Do photons interact with spacetime?

  • #1

Main Question or Discussion Point

The way I understand this is that Relativity says space-time is like a field that's affected by the way mass moves through it. Photons are massless so is this why the speed of light is the same in all reference frames?
 
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Answers and Replies

  • #2
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Spacetime is affected by everything with energy, this includes photons.
Photons are massless so is this why the speed of light is the same in all reference frames?
This is completely unrelated to what you wrote before.
The laws of physics are the same in all reference frames. The same speed for massless particles it the only option, everything else would make different reference frames different.
 
  • #3
Nugatory
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You have to be careful about mentioning relativity and photons in the same breath. There aren't any photons in relativity; it's a classical theory motivated by the behavior of light considered as classical electromagnetic waves. Thus, this thread might be off to a better start if the title were "Does light interact with spacetime?"

You also must be careful when you say that spacetime "is like" anything. Those words "is like" imply that you're making an analogy, and an analogy isn't the real thing. An analogy may help you form a mental picture, but conclusions drawn from the analogy are suspect.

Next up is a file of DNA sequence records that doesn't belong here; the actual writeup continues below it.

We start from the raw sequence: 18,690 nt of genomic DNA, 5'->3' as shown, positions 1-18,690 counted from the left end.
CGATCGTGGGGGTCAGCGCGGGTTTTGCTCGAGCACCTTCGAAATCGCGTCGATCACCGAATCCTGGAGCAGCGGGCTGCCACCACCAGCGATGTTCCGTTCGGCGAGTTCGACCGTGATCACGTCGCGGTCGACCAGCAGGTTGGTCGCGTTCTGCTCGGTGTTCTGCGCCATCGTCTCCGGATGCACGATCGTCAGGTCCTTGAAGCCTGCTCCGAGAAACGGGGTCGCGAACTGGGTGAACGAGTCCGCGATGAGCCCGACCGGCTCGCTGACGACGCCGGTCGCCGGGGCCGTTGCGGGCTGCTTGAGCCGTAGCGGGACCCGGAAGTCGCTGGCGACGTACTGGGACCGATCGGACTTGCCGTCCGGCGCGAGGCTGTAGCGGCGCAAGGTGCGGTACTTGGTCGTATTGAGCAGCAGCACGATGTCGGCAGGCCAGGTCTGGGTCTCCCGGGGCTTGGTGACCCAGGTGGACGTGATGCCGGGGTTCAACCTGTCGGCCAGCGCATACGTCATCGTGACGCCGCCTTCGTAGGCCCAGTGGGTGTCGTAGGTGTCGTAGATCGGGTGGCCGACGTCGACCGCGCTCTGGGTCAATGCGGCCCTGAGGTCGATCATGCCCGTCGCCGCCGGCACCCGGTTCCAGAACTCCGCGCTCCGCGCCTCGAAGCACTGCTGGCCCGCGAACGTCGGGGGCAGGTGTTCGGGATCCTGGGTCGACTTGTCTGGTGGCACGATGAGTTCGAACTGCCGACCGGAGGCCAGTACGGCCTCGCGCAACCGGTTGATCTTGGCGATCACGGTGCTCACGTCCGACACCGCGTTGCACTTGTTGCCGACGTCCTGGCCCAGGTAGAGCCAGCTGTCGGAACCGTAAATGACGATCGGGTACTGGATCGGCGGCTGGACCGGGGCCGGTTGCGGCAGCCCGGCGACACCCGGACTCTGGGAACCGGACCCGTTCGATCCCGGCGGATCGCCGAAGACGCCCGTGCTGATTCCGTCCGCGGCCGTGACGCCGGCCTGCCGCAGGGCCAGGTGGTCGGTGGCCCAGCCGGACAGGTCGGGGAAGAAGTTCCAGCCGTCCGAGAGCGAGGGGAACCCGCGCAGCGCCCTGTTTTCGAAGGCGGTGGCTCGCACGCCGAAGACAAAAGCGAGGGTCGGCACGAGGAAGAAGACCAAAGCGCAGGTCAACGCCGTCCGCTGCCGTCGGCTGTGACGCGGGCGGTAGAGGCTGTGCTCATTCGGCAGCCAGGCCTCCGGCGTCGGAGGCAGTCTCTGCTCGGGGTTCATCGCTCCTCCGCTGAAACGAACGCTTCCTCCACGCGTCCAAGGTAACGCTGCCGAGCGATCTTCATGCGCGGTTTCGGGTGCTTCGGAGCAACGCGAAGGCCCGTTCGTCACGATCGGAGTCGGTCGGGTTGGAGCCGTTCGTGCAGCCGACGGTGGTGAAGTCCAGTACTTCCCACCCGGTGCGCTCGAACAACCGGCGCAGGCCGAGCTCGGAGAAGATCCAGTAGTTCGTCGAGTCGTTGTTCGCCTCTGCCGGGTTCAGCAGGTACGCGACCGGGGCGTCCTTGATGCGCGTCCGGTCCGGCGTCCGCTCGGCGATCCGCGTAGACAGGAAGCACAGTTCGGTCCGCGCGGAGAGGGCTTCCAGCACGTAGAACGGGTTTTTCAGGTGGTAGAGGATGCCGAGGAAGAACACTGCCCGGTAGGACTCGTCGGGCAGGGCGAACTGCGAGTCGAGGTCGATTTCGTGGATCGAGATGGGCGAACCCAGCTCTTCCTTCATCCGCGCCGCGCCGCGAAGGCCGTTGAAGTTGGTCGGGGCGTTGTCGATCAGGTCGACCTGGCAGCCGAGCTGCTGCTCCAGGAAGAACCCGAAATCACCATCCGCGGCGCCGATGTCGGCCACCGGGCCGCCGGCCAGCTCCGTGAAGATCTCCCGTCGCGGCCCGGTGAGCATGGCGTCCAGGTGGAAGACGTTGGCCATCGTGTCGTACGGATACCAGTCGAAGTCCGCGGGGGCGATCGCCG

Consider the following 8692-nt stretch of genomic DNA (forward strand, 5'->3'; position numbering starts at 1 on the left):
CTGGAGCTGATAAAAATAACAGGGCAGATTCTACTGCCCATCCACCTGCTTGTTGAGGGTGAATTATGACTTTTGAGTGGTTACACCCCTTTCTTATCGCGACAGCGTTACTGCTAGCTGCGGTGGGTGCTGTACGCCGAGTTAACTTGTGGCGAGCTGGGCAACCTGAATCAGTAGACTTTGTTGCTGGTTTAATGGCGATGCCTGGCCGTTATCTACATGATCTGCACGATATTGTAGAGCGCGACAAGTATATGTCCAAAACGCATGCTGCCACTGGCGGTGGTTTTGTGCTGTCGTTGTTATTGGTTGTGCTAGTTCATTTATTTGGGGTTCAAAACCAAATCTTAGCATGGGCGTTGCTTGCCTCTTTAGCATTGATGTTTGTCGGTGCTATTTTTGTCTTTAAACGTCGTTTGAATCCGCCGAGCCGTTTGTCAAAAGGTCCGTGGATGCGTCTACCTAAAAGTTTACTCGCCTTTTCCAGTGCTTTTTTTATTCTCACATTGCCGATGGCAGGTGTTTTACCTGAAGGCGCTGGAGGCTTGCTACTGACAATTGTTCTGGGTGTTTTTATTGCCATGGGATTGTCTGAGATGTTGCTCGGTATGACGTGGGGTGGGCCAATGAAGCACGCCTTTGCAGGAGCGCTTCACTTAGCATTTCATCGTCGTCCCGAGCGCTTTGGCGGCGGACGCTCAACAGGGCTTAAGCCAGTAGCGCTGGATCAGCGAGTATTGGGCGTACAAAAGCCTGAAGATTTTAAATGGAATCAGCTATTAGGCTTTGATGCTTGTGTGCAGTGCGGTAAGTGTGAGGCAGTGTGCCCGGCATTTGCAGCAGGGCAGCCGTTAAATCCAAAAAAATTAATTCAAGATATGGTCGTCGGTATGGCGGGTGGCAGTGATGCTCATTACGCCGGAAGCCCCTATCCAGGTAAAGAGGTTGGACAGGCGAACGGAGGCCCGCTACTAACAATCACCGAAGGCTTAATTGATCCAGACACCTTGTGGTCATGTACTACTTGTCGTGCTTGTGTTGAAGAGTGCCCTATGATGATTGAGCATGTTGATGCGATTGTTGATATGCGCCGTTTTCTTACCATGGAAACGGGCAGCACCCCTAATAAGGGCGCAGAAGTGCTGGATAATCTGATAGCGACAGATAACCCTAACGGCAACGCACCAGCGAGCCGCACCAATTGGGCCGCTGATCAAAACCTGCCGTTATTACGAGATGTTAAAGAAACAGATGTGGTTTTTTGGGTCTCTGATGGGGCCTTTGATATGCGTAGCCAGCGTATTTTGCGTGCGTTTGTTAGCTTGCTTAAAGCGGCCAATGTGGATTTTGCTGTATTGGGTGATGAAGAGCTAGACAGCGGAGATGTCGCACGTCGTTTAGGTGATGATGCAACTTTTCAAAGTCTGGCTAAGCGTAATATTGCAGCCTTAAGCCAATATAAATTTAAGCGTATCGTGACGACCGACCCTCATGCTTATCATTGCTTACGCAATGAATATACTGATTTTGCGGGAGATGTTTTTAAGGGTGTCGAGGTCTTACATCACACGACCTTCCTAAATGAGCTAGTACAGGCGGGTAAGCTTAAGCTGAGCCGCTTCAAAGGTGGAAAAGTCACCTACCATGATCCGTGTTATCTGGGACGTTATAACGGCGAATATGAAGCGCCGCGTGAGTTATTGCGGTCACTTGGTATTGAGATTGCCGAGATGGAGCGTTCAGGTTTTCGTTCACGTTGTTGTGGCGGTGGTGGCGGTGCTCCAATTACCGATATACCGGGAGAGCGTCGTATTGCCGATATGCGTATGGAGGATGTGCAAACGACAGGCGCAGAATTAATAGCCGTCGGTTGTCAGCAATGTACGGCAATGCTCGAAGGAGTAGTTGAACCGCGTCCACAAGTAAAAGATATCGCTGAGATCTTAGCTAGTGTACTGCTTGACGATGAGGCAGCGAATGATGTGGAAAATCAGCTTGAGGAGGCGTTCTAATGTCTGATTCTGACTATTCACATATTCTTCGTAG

But with that said.... the curvature of spacetime is determined by the stress-energy tensor. Electrical and magnetic fields do contribute to the stress-energy tensor, so in that sense light does interact with spacetime.
 
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  • #4
Ibix
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In addition to what's been said above, it's a fundamental property of spacetime that there is an invariant speed. It turns out to follow fairly simply from that fact that "massless" and "travels at the invariant speed" are the same statement in different words. The first massless thing we discovered (before anyone understood my last sentence) was light, so the invariant speed is often called the speed of light. Arguably, that is slightly conceptually misleading.
 

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